Radiation Free Lakeland 2nd Dec 2016 read more »
Small power plant developers seeking Government subsidies to help keep the lights on have been warned they face losing a large chunk of their income that could render them uneconomic. In a move that is likely to boost the chances of big new gas power plants securing subsidies and getting built instead, energy regulator Ofgem has published an open letter warning it may remove lucrative benefits that small power plants currently enjoy. The Government is preparing to hold a “capacity market” auction next week to award subsidies to power plants that can guarantee to generate when needed in winter 2020-21. It hopes this will support companies to build big new gas plants. However, in previous years it has found that such projects have lost out to smaller plants like diesel and gas engines. They are able to undercut their bigger rivals because they also enjoy a significant separate revenue stream under the complicated system of network charging set by Ofgem. The regulator has been considering reforms to cut such revenues after concluding the small plants may be getting an unfair advantage.
Telegraph 2nd Dec 2016 read more »
Philip Johnstone, Benjamin K. Sovacool, Gordon MacKerron, Andy Stirling: It’s unclear why SMRs should have Government support. There is no commercially operating SMR anywhere in the world. The cost is unknown and public acceptability untested. Pouring resources into “innovative” nuclear technology could be a damaging distraction. We must give balanced consideration to a full range of low carbon alternatives rather than focus uncritically on nuclear energy/
Science 2nd Dec 2016 read more »
Japan – plutonium
Japan is caught between a rock and a hard place when it comes to pressing ahead with its dream of a perpetual energy source through nuclear fuel recycling. Having poured hundreds of billions of yen into the failed Monju prototype fast-breeder reactor project, it is belatedly considering decommissioning the facility. But it is still left with a huge stockpile of plutonium, and no way of reducing the amount in the coming years. Having come this far, Japan is simply not able to abandon the problem-plagued, money-guzzling technology, hence its Nov. 30 plan to build a demonstration fast reactor to replace Monju. Unlike Monju, which uses and generates plutonium, a fast reactor only burns plutonium.
Asahi Shimbun 1st Dec 2016 read more »
US – plutonium
In early October, the Kremlin decided to suspend its implementation of the Plutonium Management and Disposition Agreement, which called for the bilateral elimination of American and Russian excess plutonium stocks. Key among the reasons cited by Russian President Vladimir Putin and his administration [link in Russian] for Russia’s unilateral suspension of the agreement, was the allegation that the United States had long ago violated the terms of the agreement by undertaking a plutonium disposition method not authorized by the agreement—a method that makes the disposed plutonium easily accessible for future weaponization. In other words, the United States chose to nix the agreement; Russia was simply making it official. The bilateral agreement thus became another victim in what has become an increasingly confrontational Russo-American relationship. Technically speaking, Moscow is not wrong. The United States was well on its way to breaching the agreement, if not already in violation, because the plutonium disposition method that the Obama administration decided to adopt is far from proliferation-proof. Yet while this may be enough to satisfy the Kremlin’s narrative of Washington’s obstinate refusal to cooperate on critical security issues, the accusations hold little weight when placed in the larger context of plutonium disposition methods, and of Russo-American relations more generally. For this reason, it is worth taking apart the Kremlin’s allegations, to both test their validity from a technological perspective, and to draw lessons for the future of similar bilateral frameworks and for the future of US-Russia relations under a new administration in Washington.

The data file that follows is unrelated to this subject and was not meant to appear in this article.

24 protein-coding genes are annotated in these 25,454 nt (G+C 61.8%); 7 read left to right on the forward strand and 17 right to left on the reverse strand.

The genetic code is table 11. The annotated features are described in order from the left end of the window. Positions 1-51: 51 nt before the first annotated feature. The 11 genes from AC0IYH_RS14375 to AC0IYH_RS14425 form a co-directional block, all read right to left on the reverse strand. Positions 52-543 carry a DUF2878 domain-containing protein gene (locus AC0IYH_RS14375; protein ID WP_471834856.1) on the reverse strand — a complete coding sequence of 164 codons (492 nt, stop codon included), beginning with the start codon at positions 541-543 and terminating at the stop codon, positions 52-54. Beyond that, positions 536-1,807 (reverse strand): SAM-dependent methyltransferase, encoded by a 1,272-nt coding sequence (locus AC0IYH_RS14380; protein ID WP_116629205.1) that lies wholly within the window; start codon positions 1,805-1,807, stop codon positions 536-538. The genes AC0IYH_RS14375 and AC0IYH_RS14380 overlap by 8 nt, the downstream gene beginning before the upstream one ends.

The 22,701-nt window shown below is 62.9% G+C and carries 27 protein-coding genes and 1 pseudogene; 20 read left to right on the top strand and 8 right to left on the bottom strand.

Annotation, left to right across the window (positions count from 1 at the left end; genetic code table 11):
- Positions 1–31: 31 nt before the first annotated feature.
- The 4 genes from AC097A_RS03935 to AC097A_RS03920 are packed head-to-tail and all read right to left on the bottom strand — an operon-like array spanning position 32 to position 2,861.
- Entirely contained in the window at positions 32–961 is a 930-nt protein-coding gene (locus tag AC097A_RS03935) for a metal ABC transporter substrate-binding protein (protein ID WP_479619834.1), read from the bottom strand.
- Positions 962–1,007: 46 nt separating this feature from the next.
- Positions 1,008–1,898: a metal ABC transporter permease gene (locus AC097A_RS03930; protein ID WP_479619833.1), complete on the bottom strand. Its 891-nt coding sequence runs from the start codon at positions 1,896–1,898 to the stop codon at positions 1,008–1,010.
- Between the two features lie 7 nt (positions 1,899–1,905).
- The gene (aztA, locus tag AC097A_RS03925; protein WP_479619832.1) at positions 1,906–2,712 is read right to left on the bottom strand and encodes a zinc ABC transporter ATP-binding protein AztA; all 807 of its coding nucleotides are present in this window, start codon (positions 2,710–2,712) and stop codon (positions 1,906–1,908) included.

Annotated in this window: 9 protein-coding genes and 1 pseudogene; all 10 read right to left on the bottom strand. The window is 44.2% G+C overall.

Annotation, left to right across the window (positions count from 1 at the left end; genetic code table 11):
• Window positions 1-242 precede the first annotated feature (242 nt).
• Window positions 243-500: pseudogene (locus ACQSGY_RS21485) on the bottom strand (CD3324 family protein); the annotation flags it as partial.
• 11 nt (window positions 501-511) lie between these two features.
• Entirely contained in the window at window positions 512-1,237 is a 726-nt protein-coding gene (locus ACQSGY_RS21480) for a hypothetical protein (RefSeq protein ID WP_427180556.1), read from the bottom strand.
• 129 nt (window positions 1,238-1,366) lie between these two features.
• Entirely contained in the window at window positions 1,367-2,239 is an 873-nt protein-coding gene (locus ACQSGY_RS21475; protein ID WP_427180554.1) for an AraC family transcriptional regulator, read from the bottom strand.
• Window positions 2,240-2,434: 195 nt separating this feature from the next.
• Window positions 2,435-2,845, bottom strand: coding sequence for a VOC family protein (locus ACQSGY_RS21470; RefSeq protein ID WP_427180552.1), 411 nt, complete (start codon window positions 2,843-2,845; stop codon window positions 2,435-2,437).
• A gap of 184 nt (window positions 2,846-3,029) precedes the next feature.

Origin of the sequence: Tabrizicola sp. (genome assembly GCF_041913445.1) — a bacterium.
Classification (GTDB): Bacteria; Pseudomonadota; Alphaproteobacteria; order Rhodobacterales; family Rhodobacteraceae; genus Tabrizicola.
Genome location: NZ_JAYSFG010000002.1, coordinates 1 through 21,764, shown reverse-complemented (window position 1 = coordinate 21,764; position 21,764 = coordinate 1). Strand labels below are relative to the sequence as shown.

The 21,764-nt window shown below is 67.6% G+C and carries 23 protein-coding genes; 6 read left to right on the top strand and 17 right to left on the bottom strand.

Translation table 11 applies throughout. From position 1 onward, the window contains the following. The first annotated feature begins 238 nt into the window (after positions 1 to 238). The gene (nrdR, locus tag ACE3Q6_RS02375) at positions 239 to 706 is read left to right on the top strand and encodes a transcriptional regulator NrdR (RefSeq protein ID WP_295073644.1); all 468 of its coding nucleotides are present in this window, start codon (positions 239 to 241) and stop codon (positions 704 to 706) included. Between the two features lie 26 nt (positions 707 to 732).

Bulletin of Atomic Scientists 1st Dec 2016 read more »
A two-year trial of what is thought to be the UK’s largest grid-scale battery has successfully shown that power storage has the potential to be both technically and commercially viable, according to the designer of the project. Launched in 2014, the pilot saw the £19m ‘Big Battery’ installed at a sub-station in Leighton Buzzard, Bedfordshire, with the aim of storing energy when electricity demand is low, before releasing that energy for use at peak times.
Business Green 2nd Dec 2016 read more »